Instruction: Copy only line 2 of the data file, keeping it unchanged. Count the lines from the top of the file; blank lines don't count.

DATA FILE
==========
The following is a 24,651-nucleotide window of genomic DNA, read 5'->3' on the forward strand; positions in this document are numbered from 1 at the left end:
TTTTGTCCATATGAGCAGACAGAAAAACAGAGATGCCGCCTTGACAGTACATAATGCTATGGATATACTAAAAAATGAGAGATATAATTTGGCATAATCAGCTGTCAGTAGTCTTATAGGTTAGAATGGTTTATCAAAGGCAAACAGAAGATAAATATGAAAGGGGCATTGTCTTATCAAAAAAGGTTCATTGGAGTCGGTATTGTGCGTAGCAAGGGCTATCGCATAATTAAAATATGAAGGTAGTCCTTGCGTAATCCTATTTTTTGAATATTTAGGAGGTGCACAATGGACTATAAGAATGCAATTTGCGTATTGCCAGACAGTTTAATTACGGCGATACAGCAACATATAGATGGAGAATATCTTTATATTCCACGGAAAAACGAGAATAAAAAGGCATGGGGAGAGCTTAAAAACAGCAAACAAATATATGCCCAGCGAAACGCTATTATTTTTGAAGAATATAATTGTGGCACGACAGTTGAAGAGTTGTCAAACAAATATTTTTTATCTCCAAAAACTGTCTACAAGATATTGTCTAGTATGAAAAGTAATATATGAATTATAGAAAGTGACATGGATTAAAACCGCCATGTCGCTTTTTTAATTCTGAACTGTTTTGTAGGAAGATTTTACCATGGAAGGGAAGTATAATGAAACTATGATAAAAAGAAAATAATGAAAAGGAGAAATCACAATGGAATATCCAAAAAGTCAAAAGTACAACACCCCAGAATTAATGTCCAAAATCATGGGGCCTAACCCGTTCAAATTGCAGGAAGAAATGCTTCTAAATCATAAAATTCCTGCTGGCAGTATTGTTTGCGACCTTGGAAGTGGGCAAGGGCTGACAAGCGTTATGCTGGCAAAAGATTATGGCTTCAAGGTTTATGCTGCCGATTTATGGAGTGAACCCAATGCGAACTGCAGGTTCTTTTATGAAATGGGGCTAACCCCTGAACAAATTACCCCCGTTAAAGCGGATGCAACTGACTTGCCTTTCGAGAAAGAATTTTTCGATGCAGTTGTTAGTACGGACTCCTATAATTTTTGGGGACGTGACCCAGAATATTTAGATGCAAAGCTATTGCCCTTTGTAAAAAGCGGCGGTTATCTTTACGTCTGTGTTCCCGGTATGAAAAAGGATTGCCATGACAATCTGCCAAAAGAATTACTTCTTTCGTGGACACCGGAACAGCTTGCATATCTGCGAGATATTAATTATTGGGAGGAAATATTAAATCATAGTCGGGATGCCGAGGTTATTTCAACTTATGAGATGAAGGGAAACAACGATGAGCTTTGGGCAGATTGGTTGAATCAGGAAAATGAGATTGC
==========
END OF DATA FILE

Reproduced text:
TTTTGTCCATATGAGCAGACAGAAAAACAGAGATGCCGCCTTGACAGTACATAATGCTATGGATATACTAAAAAATGAGAGATATAATTTGGCATAATCAGCTGTCAGTAGTCTTATAGGTTAGAATGGTTTATCAAAGGCAAACAGAAGATAAATATGAAAGGGGCATTGTCTTATCAAAAAAGGTTCATTGGAGTCGGTATTGTGCGTAGCAAGGGCTATCGCATAATTAAAATATGAAGGTAGTCCTTGCGTAATCCTATTTTTTGAATATTTAGGAGGTGCACAATGGACTATAAGAATGCAATTTGCGTATTGCCAGACAGTTTAATTACGGCGATACAGCAACATATAGATGGAGAATATCTTTATATTCCACGGAAAAACGAGAATAAAAAGGCATGGGGAGAGCTTAAAAACAGCAAACAAATATATGCCCAGCGAAACGCTATTATTTTTGAAGAATATAATTGTGGCACGACAGTTGAAGAGTTGTCAAACAAATATTTTTTATCTCCAAAAACTGTCTACAAGATATTGTCTAGTATGAAAAGTAATATATGAATTATAGAAAGTGACATGGATTAAAACCGCCATGTCGCTTTTTTAATTCTGAACTGTTTTGTAGGAAGATTTTACCATGGAAGGGAAGTATAATGAAACTATGATAAAAAGAAAATAATGAAAAGGAGAAATCACAATGGAATATCCAAAAAGTCAAAAGTACAACACCCCAGAATTAATGTCCAAAATCATGGGGCCTAACCCGTTCAAATTGCAGGAAGAAATGCTTCTAAATCATAAAATTCCTGCTGGCAGTATTGTTTGCGACCTTGGAAGTGGGCAAGGGCTGACAAGCGTTATGCTGGCAAAAGATTATGGCTTCAAGGTTTATGCTGCCGATTTATGGAGTGAACCCAATGCGAACTGCAGGTTCTTTTATGAAATGGGGCTAACCCCTGAACAAATTACCCCCGTTAAAGCGGATGCAACTGACTTGCCTTTCGAGAAAGAATTTTTCGATGCAGTTGTTAGTACGGACTCCTATAATTTTTGGGGACGTGACCCAGAATATTTAGATGCAAAGCTATTGCCCTTTGTAAAAAGCGGCGGTTATCTTTACGTCTGTGTTCCCGGTATGAAAAAGGATTGCCATGACAATCTGCCAAAAGAATTACTTCTTTCGTGGACACCGGAACAGCTTGCATATCTGCGAGATATTAATTATTGGGAGGAAATATTAAATCATAGTCGGGATGCCGAGGTTATTTCAACTTATGAGATGAAGGGAAACAACGATGAGCTTTGGGCAGATTGGTTGAATCAGGAAAATGAGATTGC